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Gun rights concerns tie up grant to fight gang violence

State House Bureau

February 05. 2018 9:10PM

MANCHESTER — Concern over language that includes spreading an “anti-gun message to the community” has some local gun rights advocates asking whether the state should accept a $200,000 federal grant targeting violent gun and gang crimes in Manchester and other cities.

Republican Councilor David Wheeler of Milford has raised Second Amendment concerns about accepting the grant, which is funded by the U.S. Department of Justice as part of their Project Safe Neighborhood initiative. Meanwhile, Democrats on the Executive Council are frustrated it has been tabled for more than a month.

“The focus of the grant is anti-gun,” Wheeler said. “It even has language in there that questions whether constitutional (concealed) carry is a good idea. It focuses on an inanimate object as being wrong in general.”

The grant proposal states that, “In February of 2017 Gov. Christopher Sununu signed legislation removing the licensing requirement for carrying concealed firearms; it is too soon to tell if this will adversely affect gun crime across the state. The legislation has created some concern for law enforcement requiring strategic planning to address these concerns.”

Manchester police detective Matthew Barter along with Attorney General Gordon MacDonald appeared before the council at their last meeting in January to answer questions in the hope of getting the Executive Council to accept the funds.

Manchester receives the largest share of the grant, which is administered by the state Department of Justice in cooperation with the Project Safe Neighborhoods Task Force comprised of federal, state and local law enforcement and community agencies.

At Wheeler’s request, the grant was tabled on Jan. 24, as it was on Jan. 10. Republican councilors Joe Kenney of Union and Russell Prescott of Kingston supported Wheeler’s motion.

The grant is up for a vote again on Wednesday, and Wheeler says he’s likely to request more delay.

He and the president of the N.H. Firearms Coalition recently met with Manchester Police Chief Nick Willard for more than an hour in the hope of changing some of the strategies outlined in the grant application.

“He understands our concerns, and we have to find out if we can get this money redirected,” said Wheeler on Friday. “As of today, we haven’t got anything concrete worked out.”

Objectionable strategy

Wheeler objects to portions of the grant that call for research on paperwork associated with the denial of gun purchases and ballistics analysis of firearms used in crimes, with the data reported to the National Integrated Ballistic Information Network.

Just because someone is denied a gun purchase, doesn’t mean a state police officer should show up at their door to conduct an interview, says Wheeler. Lawful gun owners could end up in a gun registry if their guns are stolen and subject to the ballistic analysis the grant calls for, he added.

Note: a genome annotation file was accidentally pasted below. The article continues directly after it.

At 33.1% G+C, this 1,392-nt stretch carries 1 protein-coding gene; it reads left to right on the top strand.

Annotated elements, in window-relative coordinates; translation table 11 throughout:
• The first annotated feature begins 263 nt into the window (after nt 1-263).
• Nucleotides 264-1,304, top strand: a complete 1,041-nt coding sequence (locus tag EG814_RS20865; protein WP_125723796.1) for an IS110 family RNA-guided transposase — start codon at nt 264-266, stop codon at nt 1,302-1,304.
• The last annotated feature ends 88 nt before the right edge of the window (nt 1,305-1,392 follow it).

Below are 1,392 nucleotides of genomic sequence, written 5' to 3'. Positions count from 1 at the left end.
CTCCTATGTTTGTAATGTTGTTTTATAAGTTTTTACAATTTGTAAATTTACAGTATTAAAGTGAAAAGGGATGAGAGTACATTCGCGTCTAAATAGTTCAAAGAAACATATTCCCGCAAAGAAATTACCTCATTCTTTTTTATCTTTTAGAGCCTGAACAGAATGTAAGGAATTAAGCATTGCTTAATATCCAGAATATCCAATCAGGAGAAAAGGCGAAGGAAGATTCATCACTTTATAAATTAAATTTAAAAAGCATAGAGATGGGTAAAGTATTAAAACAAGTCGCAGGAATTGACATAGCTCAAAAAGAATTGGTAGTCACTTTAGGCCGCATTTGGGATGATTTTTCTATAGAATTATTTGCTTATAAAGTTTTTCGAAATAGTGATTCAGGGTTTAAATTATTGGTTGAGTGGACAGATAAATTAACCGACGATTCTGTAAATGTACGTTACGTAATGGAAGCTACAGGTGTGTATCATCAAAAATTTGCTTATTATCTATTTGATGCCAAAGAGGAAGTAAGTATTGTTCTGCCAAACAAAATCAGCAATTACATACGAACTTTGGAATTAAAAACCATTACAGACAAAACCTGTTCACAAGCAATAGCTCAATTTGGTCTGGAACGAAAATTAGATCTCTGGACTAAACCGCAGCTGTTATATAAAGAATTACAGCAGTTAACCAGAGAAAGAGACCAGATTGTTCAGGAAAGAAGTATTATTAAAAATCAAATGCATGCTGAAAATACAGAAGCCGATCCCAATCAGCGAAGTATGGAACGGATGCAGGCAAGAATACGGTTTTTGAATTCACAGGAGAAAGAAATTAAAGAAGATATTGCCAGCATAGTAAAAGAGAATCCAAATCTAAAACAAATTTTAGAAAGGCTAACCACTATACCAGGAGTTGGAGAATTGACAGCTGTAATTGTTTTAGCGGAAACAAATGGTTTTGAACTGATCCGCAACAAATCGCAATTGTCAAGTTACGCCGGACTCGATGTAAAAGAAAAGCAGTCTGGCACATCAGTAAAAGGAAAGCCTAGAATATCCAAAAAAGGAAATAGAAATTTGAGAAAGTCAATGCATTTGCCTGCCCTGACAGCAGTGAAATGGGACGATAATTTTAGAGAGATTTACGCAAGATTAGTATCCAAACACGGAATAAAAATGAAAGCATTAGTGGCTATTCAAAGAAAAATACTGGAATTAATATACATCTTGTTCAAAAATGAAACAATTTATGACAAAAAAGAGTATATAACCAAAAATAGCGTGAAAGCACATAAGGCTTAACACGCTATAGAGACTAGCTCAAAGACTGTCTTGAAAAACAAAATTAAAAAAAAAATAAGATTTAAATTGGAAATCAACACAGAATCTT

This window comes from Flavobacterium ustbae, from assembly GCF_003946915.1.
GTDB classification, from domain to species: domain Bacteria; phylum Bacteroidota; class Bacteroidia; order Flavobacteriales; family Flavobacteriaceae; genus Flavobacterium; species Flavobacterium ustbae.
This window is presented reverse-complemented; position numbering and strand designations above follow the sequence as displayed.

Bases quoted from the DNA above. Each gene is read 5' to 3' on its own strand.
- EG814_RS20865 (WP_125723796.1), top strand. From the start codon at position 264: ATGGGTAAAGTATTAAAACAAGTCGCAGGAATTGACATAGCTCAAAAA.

Wheeler cites language like this in the grant application: “It is the mission of the team to collaboratively reduce gun and gang-related crime in New Hampshire; join in the nationwide fight against gang and gun-related crime, to get the guns out of the hands of individuals who illegally obtain them and to spread the anti-gun message to the community.”

It’s that last part — “spread the anti-gun message to the community” — that he and other Second Amendment advocates find particularly offensive.

“The point is that the whole approach of the proposal is based on anti-gun mythology promoted by groups whose ultimate intention is a ban on firearms,” Wheeler said.

Unnecessary delay

Democratic Councilor Chris Pappas of Manchester says the funds are desperately needed.

“I’m dismayed this grant has been held up for two meetings now when there is a need out there for funding so law enforcement can disrupt gang activity and keep our communities safe,” he said. “That’s what these dollars are intended for and we need to make sure law enforcement has the tools it needs to do its job.”

He does not think the program poses any threat to the rights of law-abiding gun owners.

“I don’t think there are legitimate concerns here,” says Pappas. “I know in the city of Manchester there is a linkage between the flow of illegal guns, drugs and gang activity. Those things go hand in hand and we need to make sure the Manchester Police Department and State Police are working together to try and disrupt that activity.”

Rising gun violence

The grant application observes that between 2015 and 2016, gun crime in Manchester rose 25 percent. Shootings hit an all-time high with 57 in 2016, a more than 60 percent increase from 2015, mostly associated with the drug trade.

“Patrol officers are dealing with an ever-increasing number of ‘gun calls’ during their shifts and the gun culture is becoming a norm within inner-city neighborhoods,” according to the grant. “Furthermore, the number of illicit firearms on the street is alarming.”

The first phase of the grant calls for development of a strategic plan, which Wheeler sees as an opportunity to change some of the strategies. If he can get those changes, he’ll change his vote.

“I don’t think there’s any way to get rid of the bad verbiage because it’s been federally approved,” says Wheeler. “But maybe we can flesh out how the money is going to be spent differently.”

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